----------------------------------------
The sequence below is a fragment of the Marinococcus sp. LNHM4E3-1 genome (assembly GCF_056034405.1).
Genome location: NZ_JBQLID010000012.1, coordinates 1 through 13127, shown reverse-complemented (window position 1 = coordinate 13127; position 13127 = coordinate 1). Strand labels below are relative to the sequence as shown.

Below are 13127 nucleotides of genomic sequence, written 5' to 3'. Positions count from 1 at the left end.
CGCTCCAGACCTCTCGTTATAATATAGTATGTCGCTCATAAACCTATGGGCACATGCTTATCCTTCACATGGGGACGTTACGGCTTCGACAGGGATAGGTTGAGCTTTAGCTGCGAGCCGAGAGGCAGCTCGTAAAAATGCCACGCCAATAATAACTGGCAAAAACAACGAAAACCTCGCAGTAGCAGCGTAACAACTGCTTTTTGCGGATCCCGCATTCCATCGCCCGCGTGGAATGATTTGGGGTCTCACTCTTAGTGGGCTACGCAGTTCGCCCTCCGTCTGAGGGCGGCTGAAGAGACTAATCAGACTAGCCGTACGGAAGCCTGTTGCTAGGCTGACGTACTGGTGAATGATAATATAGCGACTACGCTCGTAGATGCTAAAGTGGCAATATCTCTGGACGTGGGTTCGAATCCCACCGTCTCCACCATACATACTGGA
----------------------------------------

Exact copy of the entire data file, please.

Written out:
The sequence below is a fragment of the Marinococcus sp. LNHM4E3-1 genome (assembly GCF_056034405.1).
Genome location: NZ_JBQLID010000012.1, coordinates 1 through 13127, shown reverse-complemented (window position 1 = coordinate 13127; position 13127 = coordinate 1). Strand labels below are relative to the sequence as shown.

Below are 13127 nucleotides of genomic sequence, written 5' to 3'. Positions count from 1 at the left end.
CGCTCCAGACCTCTCGTTATAATATAGTATGTCGCTCATAAACCTATGGGCACATGCTTATCCTTCACATGGGGACGTTACGGCTTCGACAGGGATAGGTTGAGCTTTAGCTGCGAGCCGAGAGGCAGCTCGTAAAAATGCCACGCCAATAATAACTGGCAAAAACAACGAAAACCTCGCAGTAGCAGCGTAACAACTGCTTTTTGCGGATCCCGCATTCCATCGCCCGCGTGGAATGATTTGGGGTCTCACTCTTAGTGGGCTACGCAGTTCGCCCTCCGTCTGAGGGCGGCTGAAGAGACTAATCAGACTAGCCGTACGGAAGCCTGTTGCTAGGCTGACGTACTGGTGAATGATAATATAGCGACTACGCTCGTAGATGCTAAAGTGGCAATATCTCTGGACGTGGGTTCGAATCCCACCGTCTCCACCATACATACTGGA